The no. of stroke deaths halved in England during 2001-2010 due to overhauls that saw increased number of patients being taken to healthcare centres, a new study has discovered.
The researchers evaluated data of nearly 800,000 adults residing in England that were hospitalised with stroke or who passed away from an acute stroke in the decade up to 2010.
As per the findings of the study, there was a drop in the stroke death rate by 55%. Among men, death rates for stroke fell from 140/100,000 people in the year 2001 to 74/100,000 people in the year 2010. On the other hand, the death rates among women dropped from 128/100,000 people to 72/100,000 people.
Though the no. of strokes dropped by nearly 20%, the management of such patients can be expensive, said the Oxford University researchers. Hence, by concentrating on reducing and preventing stroke occurrence, important resources could be conserved, they added.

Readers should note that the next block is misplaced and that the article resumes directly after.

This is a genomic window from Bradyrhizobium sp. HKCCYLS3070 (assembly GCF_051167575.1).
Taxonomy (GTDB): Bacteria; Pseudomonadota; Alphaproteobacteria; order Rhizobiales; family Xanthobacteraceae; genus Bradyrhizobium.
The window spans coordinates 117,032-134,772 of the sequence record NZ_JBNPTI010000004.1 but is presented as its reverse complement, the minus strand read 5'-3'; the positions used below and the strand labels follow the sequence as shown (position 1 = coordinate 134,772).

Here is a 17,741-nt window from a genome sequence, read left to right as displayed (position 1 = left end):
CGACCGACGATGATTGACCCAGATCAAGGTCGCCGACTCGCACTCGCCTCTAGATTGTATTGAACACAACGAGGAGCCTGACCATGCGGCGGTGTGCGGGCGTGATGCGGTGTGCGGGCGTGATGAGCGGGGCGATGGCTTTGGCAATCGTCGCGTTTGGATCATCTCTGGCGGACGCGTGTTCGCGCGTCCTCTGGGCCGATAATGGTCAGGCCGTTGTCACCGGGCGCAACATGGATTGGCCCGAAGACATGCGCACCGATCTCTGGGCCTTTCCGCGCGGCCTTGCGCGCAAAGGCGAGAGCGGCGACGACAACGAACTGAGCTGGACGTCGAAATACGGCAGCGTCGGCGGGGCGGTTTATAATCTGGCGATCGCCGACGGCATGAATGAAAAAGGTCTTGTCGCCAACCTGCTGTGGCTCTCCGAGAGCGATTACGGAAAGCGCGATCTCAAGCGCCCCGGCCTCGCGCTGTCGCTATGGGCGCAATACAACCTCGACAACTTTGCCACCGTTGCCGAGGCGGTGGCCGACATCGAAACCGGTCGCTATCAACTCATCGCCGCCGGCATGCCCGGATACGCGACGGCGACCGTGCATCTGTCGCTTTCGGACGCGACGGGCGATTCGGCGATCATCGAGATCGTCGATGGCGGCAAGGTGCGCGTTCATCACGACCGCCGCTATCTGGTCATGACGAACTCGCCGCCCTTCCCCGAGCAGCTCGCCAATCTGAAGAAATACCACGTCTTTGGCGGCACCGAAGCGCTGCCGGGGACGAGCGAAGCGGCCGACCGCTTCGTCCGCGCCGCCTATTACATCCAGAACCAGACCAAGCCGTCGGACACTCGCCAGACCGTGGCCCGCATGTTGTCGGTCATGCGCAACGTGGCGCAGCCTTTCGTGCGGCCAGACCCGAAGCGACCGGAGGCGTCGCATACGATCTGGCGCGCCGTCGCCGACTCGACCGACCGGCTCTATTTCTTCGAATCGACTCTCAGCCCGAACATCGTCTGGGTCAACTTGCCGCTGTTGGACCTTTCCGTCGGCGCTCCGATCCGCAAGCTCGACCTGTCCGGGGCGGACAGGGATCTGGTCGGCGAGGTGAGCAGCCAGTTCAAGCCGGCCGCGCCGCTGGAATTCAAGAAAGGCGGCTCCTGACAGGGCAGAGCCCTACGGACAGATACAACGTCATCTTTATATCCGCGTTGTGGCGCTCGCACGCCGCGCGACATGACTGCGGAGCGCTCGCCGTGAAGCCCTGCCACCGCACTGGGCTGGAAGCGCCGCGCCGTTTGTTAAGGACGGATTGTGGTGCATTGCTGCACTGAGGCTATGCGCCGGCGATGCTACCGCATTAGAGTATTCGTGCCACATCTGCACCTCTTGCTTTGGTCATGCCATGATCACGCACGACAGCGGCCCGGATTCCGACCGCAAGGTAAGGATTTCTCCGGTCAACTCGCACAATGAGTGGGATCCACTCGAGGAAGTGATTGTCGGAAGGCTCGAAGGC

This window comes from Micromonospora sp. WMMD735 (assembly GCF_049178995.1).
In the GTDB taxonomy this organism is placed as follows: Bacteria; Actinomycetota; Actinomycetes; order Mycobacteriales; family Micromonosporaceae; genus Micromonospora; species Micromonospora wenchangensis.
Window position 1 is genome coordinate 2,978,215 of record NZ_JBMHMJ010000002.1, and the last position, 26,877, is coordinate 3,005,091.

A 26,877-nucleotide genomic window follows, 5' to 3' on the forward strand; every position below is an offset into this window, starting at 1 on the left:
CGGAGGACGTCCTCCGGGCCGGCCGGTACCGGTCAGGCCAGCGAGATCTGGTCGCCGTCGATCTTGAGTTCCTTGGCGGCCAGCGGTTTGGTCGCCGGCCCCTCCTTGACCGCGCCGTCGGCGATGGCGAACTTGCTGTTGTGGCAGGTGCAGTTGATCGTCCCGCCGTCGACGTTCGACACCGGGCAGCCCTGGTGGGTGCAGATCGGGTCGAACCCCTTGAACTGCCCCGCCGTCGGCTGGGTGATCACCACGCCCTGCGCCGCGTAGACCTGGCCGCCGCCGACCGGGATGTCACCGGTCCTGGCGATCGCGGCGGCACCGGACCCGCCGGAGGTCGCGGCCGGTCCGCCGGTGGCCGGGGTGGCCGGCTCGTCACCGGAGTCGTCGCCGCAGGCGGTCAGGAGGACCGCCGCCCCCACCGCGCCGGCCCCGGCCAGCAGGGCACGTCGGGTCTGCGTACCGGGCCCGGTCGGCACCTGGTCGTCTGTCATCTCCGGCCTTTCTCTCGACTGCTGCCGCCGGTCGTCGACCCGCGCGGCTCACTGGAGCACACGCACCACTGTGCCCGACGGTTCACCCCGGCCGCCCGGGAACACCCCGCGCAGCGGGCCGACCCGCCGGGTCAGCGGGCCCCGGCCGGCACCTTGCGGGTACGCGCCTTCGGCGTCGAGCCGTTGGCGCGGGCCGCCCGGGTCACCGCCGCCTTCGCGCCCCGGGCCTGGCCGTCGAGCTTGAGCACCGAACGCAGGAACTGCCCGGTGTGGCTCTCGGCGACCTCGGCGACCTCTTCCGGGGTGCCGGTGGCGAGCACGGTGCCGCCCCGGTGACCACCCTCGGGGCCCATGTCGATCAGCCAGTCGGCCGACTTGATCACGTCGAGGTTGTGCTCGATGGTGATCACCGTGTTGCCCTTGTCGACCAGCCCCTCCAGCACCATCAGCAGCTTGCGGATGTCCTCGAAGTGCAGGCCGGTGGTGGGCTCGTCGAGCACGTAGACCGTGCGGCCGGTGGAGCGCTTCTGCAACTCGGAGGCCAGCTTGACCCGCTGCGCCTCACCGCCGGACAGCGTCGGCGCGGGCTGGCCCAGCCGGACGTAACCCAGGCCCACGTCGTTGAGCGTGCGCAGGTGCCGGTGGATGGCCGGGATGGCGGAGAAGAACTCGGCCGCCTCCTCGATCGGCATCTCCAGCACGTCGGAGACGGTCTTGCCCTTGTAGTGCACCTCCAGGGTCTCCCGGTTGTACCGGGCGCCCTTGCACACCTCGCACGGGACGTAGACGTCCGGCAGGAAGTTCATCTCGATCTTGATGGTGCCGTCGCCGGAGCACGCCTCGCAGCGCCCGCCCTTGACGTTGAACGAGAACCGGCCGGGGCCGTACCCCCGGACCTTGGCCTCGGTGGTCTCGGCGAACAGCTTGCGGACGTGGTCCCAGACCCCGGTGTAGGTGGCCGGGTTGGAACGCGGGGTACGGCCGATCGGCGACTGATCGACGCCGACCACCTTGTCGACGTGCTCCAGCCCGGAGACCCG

Besides, there was an alarming 5% rise in the no. of strokes among the people among the age group 35-54, said the authors. This implies that there is a need of stroke prevention to be toughened in order to lower stroke occurrence in people who are below 55 years.
Notably, strokes are caused when the supply of blood to parts of our brain stops due to bleeding or clotting.